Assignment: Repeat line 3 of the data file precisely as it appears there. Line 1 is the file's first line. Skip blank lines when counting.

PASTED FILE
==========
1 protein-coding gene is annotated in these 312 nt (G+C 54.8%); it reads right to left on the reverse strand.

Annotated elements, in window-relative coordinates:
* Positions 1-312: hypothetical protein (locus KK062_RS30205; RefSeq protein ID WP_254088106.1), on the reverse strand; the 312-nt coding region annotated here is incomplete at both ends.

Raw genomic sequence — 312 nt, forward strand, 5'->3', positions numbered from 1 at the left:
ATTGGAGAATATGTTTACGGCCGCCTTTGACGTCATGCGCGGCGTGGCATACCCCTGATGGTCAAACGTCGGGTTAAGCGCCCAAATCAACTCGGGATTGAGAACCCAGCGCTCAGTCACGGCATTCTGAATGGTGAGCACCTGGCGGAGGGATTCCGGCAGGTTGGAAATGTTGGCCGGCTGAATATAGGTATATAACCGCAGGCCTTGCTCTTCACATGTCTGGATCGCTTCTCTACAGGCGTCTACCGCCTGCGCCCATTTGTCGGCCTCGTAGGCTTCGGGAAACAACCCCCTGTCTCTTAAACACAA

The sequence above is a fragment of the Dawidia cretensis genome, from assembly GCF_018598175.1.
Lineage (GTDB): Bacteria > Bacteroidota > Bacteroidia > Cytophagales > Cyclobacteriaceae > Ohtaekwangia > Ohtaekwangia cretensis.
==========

* Positions 1-312: hypothetical protein (locus KK062_RS30205; RefSeq protein ID WP_254088106.1), on the reverse strand; the 312-nt coding region annotated here is incomplete at both ends.